Thursday, 6 October 2011

Walnut blues


Once upon a time there was a King in Laconia who had three daughters: Orphe, Lyco and Carya. One day the god Apollo visited and he spent such a nice time at the palace in Laconia that he rewarded the daughters of the king by giving them the power to see into the future: on the one condition that they would never do anything against the wishes of a god. A while later it was Dionysus who paid a visit to the palace. He fell in love with Carya. But Carya’s sisters were jealous and did everything to prevent the two lovers from meeting. The sisters had to be punished because this was going against a wish of a god. Orphe and Lyco went mad and turned into rocks. Carya was changed into a walnut tree.

And this is how the walnut tree (Juglans regia) became a symbol for wisdom and in ancient times was sometimes seen as an oracle. Not only was Carya’s name given to the nut tree (in Greek karydia), but also to a Greek style of building: caryatids. These are sculpted female figures serving as architectural supports, pillars. The most famous Caryatids can be found at the Parthenon in Athens, where six female columns support the roof of the Erechteion.

Others say that these female pillars are named after the village Carya, a place on the Peloponessus famous for its walnuts. Once there was a temple for Artemis Caryatis, where women danced for this goddess with large baskets full of reed on their heads.

You might find a caryatid in Mytilini; but there are not many of them on the island. Though there are plenty of walnut trees around, because its fruit is an important ingredient in the Greek kitchen, especially in sweet dishes.

Just like olives, walnuts are beaten out of the trees. And because a walnut tree is far bigger than an olive tree, the beaters have climb into the trees with their sticks. So don’t be amazed if, walking along, you find a tree full of men striking with full force the branches with sticks. Under the tree the women will wait patiently to gather all the fallen fruit.

The walnut grows in a green shell and when this bursts open or turns black, it’s harvest time. And then work is just beginning; because often you have to get the nut out of this green shell. When I first did this job I didn’t listen to a neighbour who warned me to wear gloves. So my fingers turned brown and the stain stayed for days. With these green shells you can make a wonderful hair dye, used by Greek women to keep their hair beautifully black. Deep black is also the colour of the liquor made out of unripe walnuts.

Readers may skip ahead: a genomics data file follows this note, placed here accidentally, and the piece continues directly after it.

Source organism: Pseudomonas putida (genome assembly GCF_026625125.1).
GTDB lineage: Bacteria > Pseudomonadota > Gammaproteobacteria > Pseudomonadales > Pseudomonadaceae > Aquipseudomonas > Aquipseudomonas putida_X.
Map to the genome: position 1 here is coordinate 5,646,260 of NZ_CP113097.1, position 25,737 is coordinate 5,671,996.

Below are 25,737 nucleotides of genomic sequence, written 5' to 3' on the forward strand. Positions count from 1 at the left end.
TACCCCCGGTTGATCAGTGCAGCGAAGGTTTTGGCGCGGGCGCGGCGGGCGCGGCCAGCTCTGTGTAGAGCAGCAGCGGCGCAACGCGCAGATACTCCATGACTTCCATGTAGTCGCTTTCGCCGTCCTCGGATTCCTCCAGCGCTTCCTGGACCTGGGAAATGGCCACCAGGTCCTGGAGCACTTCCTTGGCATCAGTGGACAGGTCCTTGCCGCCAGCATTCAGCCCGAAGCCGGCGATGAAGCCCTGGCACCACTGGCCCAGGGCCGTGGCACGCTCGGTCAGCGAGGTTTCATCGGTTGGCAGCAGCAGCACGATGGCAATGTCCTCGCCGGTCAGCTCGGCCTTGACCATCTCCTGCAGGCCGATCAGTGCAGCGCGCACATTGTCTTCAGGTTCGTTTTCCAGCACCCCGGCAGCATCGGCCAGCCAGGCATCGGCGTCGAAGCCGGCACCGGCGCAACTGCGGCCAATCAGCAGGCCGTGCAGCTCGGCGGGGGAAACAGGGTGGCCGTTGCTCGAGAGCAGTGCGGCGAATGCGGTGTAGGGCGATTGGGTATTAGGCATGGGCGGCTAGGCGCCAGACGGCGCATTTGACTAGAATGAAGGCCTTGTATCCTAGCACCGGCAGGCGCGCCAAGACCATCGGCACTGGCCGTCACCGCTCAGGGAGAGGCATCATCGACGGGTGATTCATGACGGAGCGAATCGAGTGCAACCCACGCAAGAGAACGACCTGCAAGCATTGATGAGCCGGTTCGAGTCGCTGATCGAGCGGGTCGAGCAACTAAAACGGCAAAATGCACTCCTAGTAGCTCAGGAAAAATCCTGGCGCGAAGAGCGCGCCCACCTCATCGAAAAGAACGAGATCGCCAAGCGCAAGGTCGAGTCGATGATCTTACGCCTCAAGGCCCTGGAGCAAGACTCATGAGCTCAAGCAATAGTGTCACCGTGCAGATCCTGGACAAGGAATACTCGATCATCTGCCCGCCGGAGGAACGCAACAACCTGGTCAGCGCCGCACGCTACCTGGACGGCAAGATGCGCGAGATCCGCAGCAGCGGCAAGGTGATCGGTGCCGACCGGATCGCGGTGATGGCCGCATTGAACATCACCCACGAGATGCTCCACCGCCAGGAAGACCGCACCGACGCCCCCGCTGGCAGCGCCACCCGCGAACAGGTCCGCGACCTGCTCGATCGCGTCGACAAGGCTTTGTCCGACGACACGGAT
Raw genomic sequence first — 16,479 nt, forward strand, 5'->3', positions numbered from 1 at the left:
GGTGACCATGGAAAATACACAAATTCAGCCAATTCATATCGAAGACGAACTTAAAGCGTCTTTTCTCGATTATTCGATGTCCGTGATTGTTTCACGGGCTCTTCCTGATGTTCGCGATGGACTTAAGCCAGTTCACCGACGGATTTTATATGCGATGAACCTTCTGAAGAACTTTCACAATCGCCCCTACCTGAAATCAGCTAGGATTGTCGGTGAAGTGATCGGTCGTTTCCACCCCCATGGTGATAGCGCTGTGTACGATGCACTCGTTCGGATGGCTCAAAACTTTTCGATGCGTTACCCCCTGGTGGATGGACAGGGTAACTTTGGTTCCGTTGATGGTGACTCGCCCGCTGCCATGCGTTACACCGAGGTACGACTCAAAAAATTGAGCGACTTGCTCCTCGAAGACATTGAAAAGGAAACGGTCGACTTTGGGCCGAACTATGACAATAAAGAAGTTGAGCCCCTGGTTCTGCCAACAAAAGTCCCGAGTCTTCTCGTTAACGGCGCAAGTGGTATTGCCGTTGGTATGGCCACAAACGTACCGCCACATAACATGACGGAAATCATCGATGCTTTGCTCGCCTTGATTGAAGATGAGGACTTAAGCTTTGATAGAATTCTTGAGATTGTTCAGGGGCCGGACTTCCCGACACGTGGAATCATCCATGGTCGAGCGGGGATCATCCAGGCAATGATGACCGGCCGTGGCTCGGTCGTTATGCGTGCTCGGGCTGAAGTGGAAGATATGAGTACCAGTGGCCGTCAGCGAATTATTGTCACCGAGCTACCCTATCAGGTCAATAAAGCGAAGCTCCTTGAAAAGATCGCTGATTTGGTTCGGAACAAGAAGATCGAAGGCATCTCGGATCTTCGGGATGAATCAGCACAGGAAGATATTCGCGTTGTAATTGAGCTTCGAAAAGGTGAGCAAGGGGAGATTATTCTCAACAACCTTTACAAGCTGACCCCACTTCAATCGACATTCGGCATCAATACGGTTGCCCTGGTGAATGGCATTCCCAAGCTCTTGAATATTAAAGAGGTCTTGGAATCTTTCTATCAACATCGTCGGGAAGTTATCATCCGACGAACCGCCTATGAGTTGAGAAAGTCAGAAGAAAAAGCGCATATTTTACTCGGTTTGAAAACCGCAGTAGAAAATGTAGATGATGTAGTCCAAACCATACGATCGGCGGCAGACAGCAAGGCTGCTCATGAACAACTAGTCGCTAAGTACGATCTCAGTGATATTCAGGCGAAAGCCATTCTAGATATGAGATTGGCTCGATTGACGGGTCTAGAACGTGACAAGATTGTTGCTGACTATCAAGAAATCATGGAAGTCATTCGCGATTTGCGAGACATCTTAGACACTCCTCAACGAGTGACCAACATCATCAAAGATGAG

Once the nut has been removed from its soft green shell it has to be cracked open, which is another time consuming job because cracking of nuts requires some skill with or without a nutcracker. A friend of mine told me that as a child he cracked the nuts in the door hinge. I thought this a very clever idea; but he told me that the only result was that his father got mad because the inner walnut shells are so hard that they can damage the door. In the aeroplane industry the hard shells are used for polishing, NASA still uses ground shells for insulation) material and in the old times bakers used ground nut shells to make an anti-stick coating in their ovens.

In these beautiful autumnal days you might see old women sitting outside with large heaps of walnuts in front of them, carefully cracking all the nuts. They patiently do their job so that they have enough cracked walnuts to make cakes, cookies or a famous baklava.

Baklava is that very sweet pastry in which a filling of nuts is put between filo layers and then it is doused with a sugar syrup or honey. Baklava is also made with pistachios, almonds and pinenuts, as well as walnuts.

All over the world this pastry is called baklava, although spelled differently in each country and it’s fairly certain that it comes from the Ottoman Empire. According to Wikipedia it originated in the kitchens in the Topkapi Palace in Istanbul where, every fifteenth of the month during Ramadan, the sultan presented huge plates of baklava to his Janissaries. Others say that this sweet pastry was already known in Mesopotamia or that it was a popular desert in Byzantium times.

How old it may be and wherever it came from, the recipes for baklava were brought to Greece by the refugees from Asia Minor in the Twentieth century and nowadays this pastry is firmly settled in the Greek kitchen. When making a baklava, they always make it big enough to last for days. Of course that also means that it takes many hours to crack the nuts for it.

That doesn’t matter because raw walnuts are good against stress and I imagine that two hours cracking walnuts can also calm you down. Walnuts contain phosphor, magnesium, zinc, iron and calcium; and amongst others things they keep your arteries elastic. They contain twice the antioxidants of other nuts like peanuts, almonds, pistachios and cashews.

So whenever you pass a walnut tree that still has its fruit hanging, beating them out will give you the perfect anti-stress therapy. Look for a nice recipe for cake or cookies with walnuts and you’ll see: walnuts’ curative powers will revive you.

(with thanks to Mary Staples)

@ Smitaki 2011

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